The county council have agreed to invest more than £1m
Investments will be made to tackle Devon’s failing to meet the needs of children and young people with special educational needs and disabilities.
Devon County Council’s cabinet last week agreed to invest more than £1m to pay for around 23 full-time equivalent employees to accelerate the improvements required.
It follows an Ofsted report that concluded Devon has been ‘too slow’ in implementing national reforms that came into force in 2014 and that too few children and young people having an education, health and care (EHC) plan that meets their needs and aspiration.
The cabinet also agreed the Devon Children and Families Partnership Children and Young People’s Plan to be approved, the Education, Health and Care Plan (ECHP) Task Group recommendations be noted, and to once again lobby the Secretary of State for Education over the pressing need to increase funding for schools in Devon as there has been a real term reduction in schools funding of 10 per cent since 2009/10 and Devon gets £294 per pupil less than the national average.
Cllr Su Aves, Chairman of the Education Health and Care Plan task group, said that she welcomed the planning increased staffing levels and the other investment to improve educations plans in Devon, but that central government’s shortfall in special needs provision was a scandal.
She said: “This is clearly a crisis, with pupils and parents bearing the brunt of real-terms funding cuts and the wholly inadequate planning by Government. I hope that the work we have done, with this task group calling for action to tackle this crisis in SEND provision locally, will push the issue into the spotlight ahead of the government’s spending review later this year.”
“Across the country, despite a 33 per cent increase in the number of children requiring additional support since 2015, funding for SEND provision has only risen by six per cent in cash terms in the same period, this is obviously unsustainable.”
“The government should really be ashamed of this scandal. As is widely known Devon currently gets £294 less per pupil compared with the average given to other councils. Government needs to increase the amount of money going to our Devon children now so that the schools have the staff and resources to support the needs of children with SEND.
“This will also enable the Educational Health and Care plans to be followed and enacted in a timely way. The future of our SEND children and young people should be aspirational so that they are happy with their outcomes. Then they can hopefully lead more fulfilling and independent lives.”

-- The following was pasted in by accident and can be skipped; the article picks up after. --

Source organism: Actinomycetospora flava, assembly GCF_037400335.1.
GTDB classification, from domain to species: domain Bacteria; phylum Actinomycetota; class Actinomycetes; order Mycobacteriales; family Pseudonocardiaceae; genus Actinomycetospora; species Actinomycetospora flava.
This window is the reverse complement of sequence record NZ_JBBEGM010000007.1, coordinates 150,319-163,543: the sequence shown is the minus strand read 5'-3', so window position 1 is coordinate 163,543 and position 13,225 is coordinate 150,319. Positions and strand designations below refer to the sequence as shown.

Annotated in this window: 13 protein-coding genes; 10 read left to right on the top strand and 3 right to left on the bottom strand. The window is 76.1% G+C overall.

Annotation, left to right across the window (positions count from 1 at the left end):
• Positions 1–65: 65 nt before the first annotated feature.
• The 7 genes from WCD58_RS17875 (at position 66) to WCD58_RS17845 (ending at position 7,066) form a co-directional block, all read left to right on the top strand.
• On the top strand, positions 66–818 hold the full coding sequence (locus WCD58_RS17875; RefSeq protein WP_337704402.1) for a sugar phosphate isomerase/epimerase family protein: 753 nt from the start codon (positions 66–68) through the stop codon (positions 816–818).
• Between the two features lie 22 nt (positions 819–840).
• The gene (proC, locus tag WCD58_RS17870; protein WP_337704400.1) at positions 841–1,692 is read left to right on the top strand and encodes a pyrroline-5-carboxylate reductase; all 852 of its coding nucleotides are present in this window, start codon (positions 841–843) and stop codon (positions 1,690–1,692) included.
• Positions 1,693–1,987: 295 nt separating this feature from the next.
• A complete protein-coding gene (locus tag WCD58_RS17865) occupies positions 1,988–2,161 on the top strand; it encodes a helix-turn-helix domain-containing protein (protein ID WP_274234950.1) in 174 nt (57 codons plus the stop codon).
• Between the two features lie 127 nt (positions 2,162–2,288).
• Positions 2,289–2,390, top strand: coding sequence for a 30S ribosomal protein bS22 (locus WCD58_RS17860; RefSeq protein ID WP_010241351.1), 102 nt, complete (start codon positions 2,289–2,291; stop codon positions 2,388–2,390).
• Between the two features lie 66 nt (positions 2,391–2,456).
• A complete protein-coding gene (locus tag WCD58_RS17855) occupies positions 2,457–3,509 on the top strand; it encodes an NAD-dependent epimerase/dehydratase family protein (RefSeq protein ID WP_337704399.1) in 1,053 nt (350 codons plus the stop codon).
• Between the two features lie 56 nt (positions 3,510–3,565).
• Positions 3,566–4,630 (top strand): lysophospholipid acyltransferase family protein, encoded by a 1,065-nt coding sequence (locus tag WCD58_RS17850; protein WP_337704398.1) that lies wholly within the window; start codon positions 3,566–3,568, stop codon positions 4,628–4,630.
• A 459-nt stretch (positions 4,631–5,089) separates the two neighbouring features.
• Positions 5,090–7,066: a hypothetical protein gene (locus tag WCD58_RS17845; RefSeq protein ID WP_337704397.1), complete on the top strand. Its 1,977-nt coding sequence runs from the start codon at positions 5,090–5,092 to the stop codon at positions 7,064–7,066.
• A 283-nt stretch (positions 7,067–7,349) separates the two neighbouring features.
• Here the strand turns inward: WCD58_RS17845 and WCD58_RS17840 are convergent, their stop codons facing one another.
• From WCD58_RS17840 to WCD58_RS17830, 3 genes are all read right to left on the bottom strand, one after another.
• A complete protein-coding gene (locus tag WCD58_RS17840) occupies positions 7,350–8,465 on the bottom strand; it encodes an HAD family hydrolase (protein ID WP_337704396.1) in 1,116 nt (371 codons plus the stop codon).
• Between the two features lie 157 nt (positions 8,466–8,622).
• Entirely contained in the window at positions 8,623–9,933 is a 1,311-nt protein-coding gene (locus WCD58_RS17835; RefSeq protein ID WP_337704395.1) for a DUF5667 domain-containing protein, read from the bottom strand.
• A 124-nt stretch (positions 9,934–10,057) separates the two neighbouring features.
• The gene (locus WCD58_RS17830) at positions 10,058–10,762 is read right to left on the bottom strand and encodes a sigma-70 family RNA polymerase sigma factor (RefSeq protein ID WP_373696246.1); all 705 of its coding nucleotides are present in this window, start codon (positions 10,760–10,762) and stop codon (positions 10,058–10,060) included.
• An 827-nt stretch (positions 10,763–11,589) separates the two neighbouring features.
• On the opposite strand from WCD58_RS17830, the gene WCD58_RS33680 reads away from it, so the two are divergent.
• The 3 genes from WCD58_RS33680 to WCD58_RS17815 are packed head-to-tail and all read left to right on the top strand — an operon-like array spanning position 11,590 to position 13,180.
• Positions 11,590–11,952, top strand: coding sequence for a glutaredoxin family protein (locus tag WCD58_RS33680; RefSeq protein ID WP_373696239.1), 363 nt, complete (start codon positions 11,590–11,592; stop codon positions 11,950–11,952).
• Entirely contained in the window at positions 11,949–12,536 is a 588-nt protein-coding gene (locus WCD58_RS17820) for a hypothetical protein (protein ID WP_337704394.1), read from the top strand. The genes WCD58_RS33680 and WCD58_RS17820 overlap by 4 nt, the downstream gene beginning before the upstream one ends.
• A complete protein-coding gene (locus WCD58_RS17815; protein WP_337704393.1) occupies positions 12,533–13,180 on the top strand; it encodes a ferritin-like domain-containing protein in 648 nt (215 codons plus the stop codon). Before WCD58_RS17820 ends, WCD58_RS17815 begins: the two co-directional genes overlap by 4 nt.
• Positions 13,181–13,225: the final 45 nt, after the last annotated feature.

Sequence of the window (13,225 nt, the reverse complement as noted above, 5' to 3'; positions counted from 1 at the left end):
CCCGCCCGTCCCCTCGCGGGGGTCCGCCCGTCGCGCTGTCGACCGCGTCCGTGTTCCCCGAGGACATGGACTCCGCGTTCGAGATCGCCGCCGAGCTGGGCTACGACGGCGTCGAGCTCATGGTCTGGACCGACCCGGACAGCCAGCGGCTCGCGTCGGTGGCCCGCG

“Devon children with SEND are being terribly let down and parents are getting extremely frustrated with the length of time it takes to get resources for schools to help their children.
“The fact that the majority of Education Health and Care (EHC) plans, previously statements, were not being completed within the statutory 20 week period in Devon was highly concerning. So the Devon County Council Children’s Scrutiny Committee in 2018 set up a task group to gather evidence to discover why this was the case, and what needed to be done to improve this service.
“The overriding evidence was that communication between all those involved in the production of an EHC plan was not good enough. This resulted in many plans not being specific enough for the young person or focussed enough on their needs which means the process of producing EHC plans urgently needed improving.
“I really welcome the planned increased staff levels and other investment to improve education plans for Devon children with Special Educational Needs and Disabilities. Our local children with special educational needs will now get more help quicker due to recommendations from our task group.”
Five roles would help young people support, including those with autistic spectrum conditions and complex needs, prepare for adulthood, six would help deliver more timely Education, Health and Care Plans and 3.2 roles would increase capacity across children’s services.
For the temporary roles, one would be a Transformational Change SEND officer, four would be in the Eclipse team, three Quality Assurance Manager posts would be created, and there would be a part time Designated Social Care Officer would be hired.
Cllr James McInnes, cabinet member for children’s services, said that the investment being made supported the recommendations from the report and it would also be an invest to save scheme as it would strengthen the service and remedy some issues that children face.